A mortgage boss and former senior partner at wealth manager St James’s Place has been banned and fined £300,000 by the FCA.
Between 2004 and 2010, Peter Carron, formerly a senior partner at St James’s Place, advised 11 clients to invest a total of £2.4m in three companies of which he was director and majority shareholder without adequately disclosing this fact to them.
Clients invested in mortgage broker Primrose Associates, online mortgage sourcing system Evaluate Technologies and Comment Technologies, a social networking technology firm.
The clients later lost £2.2m when the companies went into liquidation between May and August 2010. St James’s Place subsequently paid the investors £1.9m in compensation.
The FCA says Carron lacks honesty and integrity and has been banned from performing any function related to regulated activities in financial services.
The regulator says Carron misled clients about the likely performance of their investments, by guaranteeing a return or providing inappropriate financial projections of future returns.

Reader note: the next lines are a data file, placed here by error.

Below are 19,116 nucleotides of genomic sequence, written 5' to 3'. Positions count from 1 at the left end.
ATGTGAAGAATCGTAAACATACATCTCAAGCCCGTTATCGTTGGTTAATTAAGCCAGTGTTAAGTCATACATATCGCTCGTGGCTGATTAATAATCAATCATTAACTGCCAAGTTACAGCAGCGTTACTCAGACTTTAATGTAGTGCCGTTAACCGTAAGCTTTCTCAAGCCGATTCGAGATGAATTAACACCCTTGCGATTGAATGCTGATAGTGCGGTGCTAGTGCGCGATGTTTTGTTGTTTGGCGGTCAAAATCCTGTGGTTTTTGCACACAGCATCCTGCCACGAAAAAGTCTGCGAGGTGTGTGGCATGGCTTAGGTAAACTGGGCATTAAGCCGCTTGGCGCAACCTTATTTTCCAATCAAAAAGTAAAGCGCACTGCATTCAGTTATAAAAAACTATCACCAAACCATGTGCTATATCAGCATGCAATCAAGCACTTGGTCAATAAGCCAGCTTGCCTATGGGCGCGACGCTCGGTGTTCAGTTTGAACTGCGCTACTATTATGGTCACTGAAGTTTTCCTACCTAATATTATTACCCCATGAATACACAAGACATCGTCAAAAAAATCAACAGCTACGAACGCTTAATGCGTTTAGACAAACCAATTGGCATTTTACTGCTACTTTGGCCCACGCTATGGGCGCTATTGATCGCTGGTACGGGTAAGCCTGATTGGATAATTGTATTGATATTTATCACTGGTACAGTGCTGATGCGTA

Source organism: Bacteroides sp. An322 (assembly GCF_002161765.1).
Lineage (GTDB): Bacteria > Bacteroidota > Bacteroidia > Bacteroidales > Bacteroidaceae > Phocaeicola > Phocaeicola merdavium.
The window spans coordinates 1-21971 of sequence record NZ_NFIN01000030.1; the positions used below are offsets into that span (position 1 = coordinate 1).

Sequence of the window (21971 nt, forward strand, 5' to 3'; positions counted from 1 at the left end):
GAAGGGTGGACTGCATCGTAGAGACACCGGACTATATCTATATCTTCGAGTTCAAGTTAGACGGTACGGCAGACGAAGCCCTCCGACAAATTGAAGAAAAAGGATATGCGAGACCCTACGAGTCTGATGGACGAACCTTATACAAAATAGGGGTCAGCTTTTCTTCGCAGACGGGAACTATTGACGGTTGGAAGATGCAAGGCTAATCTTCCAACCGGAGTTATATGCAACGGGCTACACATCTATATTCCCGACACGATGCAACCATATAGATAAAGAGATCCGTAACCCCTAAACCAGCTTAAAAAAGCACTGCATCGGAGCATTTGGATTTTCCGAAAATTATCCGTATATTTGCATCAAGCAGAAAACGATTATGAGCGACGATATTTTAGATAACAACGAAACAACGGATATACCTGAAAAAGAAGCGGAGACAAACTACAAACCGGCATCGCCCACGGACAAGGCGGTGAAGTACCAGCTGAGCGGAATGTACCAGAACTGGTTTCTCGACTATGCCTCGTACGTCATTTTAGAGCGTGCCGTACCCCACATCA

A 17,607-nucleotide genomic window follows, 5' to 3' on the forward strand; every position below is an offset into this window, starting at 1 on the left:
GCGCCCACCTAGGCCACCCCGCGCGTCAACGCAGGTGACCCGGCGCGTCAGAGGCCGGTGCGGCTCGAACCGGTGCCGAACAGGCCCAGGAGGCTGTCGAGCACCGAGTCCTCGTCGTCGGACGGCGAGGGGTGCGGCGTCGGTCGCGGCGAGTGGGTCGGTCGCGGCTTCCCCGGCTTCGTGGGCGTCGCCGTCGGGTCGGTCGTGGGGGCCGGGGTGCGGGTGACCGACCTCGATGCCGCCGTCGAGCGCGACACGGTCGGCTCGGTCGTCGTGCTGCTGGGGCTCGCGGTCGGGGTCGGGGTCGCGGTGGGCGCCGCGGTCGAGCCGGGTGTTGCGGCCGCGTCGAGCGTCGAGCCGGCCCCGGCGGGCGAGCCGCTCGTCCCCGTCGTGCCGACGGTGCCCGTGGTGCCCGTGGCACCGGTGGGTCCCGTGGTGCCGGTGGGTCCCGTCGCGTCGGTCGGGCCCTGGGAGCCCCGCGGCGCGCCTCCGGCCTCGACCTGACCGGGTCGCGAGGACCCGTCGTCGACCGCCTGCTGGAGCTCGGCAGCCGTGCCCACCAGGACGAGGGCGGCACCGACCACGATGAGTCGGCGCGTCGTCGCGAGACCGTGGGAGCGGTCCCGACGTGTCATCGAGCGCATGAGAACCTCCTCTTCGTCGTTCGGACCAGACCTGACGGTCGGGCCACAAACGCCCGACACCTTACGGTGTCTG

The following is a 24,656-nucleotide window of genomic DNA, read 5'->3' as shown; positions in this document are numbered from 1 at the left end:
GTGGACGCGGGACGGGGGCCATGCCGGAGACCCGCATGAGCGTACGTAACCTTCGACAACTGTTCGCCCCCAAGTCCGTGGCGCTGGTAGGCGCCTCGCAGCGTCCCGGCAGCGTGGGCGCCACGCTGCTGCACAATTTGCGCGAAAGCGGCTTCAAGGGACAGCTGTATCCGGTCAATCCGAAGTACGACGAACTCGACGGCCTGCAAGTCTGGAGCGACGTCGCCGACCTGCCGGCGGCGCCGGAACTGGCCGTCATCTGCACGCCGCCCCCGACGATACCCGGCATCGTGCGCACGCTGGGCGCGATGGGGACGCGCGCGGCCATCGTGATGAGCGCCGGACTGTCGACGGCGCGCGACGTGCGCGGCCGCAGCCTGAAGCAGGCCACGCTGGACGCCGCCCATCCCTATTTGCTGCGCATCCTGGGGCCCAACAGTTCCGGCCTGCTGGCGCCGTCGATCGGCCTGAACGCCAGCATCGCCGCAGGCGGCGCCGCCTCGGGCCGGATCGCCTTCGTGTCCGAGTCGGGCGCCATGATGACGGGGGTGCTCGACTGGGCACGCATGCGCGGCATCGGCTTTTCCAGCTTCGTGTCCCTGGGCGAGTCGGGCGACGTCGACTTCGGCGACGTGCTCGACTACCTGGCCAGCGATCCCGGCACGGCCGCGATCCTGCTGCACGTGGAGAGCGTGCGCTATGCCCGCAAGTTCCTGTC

Carron continued to reassure investors and advise them to invest, even when he knew his companies were in financial difficulties.
He also led clients to believe that the investments were approved or endorsed by St James’s Place, which was not the case.
Carron advised the clients to invest without assessing whether the investments were suitable for their needs, and failed to alert them to the possible risks.
FCA director of enforcement and financial crime Tracey McDermott says: “People go to advisers because they want expert help on how to make the most of their money. They are entitled to expect that their adviser will act in their best interests, not his own. Advisers should think very carefully and make clear and full disclosure if they are intending to advise clients to invest in ventures in which they have an interest.”
In August, Carron was banned by the High Court for 13 years from acting as a director or managing or controlling a company. An Insolvency Service investigation found Carron had submitted false returns to regulators.
The FCA says it has not criticised St James’s Place in relation to this matter.
A spokeswoman for St James’s Place says: “When the improper conduct was brought to the attention of St James’s Place we immediately commenced investigation and Carron’s contract was terminated.
“All clients affected were made aware of the situation so their individual circumstances could be managed and compensated appropriately.”